A.2) What is direct path insert and what does this means: Direct path insert is a special mode if the insert where Oracle while inserting data will ignore the available free space on the table, in other words, it will not reuse the available free space on the table, it will do the insert after the existing data in the table, therefore wasting disk space, but increasing performance because it bypasses the buffer cache and writes directly to the data files.

A.3) What queries will see a performance advantage: Those queries that requires fetching millions of records and do aggregations where I/O is the bottleneck over tables that have a high compression ratio,  tables with small numbers of rows or small size will see adverse performance impact due to the CPU overhead.

A.4) What compression ratio can be achieved: It depends on the nature of the data, tables with duplicated data will achieve higher compression while tables with almost no data duplication will achieve less to none.

B) Oracle Advanced Compression (Available 11g and above) (a.k.a OLTP Compression): This is a licensed feature that can be implemented on top of Oracle Enterprise Edition only, it works similar to Basic table compression but it allows data to be compressed during all types of DML operations such as Insert or Updates, the compression algorithm is enhanced therefore reducing the overhead of write operations. The other advantage is that Oracle is able to read the rows without uncompressing them, therefore, there is almost no performance degradation in accessing compressed data, in fact in many cases you may see performance improvement due to the reduced I/O.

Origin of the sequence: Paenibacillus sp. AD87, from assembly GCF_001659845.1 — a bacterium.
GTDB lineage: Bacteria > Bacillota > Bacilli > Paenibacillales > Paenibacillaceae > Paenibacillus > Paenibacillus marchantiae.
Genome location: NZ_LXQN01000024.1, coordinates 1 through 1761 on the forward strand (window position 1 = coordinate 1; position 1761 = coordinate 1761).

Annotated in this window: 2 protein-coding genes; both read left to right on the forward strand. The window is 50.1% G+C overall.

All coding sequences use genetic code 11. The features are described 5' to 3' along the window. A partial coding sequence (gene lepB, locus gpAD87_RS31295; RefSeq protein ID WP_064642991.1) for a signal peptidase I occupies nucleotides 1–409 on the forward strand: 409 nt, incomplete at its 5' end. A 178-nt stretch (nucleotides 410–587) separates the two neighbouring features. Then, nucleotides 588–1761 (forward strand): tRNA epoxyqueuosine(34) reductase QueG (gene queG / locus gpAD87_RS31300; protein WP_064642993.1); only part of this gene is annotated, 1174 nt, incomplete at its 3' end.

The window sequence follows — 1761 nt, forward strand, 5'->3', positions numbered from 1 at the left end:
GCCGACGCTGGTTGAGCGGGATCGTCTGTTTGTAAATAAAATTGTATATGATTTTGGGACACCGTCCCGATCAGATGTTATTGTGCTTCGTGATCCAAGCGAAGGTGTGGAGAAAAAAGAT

C) Hybrid Columnar compression (HCC): This is a feature available on Oracle Exadata, and recent rumors say that is available on the ODA X5-2. HCC uses an orchestration of Hardware and Software capabilities, it achieves higher compression rates than the other 2 methods, it has  4 different types of setting (Query high / Query Low/ Archive high / Archive low) that tells Oracle how you want  to balance the compression vs. performance impact; in other words the more compression the higher the CPU cost involved in performing operations, the lower compression the less CPU cost . Different from the other 2 methods this one stores the data in columnar format and that is the secret sauce for achieving higher compression, the disadvantage is that you could have adverse performance effects if you query more than one column at a time, although this is often offset by the use of the Exadata Smart scan feature. You still need to do bulk load of the information to maximize the compression ratio. Oracle includes an advisor that tells you what kind of compression you could expect to achieve. 

Monday, October 27, 2014

-- How to quickly change the AWR Interval and how to create one on demand --

Check the current defaults.

set linesize 100

col snap_interval format a20
col retention format a20
col topnsql format a20
select * from dba_hist_wr_control;

DBID SNAP_INTERVAL        RETENTION            TOPNSQL            
---------- -------------------- -------------------- --------------------
3610569430 0 0:60:0.0           7 0:0:0.0            DEFAULT              

Below we are changing the interval from 1 hour (Default) to 30 min.

execute dbms_workload_repository.modify_snapshot_settings ( interval => 30);

anonymous block completed

Check that the change was applied.

set linesize 100
col snap_interval format a20
col retention format a20
col topnsql format a20
select * from dba_hist_wr_control;

DBID SNAP_INTERVAL        RETENTION            TOPNSQL            
---------- -------------------- -------------------- --------------------
3610569430 0 0:30:0.0           7 0:0:0.0            DEFAULT    

Create AWR on demand

When debugging SQLs you may want to get an AWR snapshot before and after you run an specific SQL.

exec dbms_workload_repository.create_snapshot();

select * from xxxx /* Your query */

exec dbms_workload_repository.create_snapshot();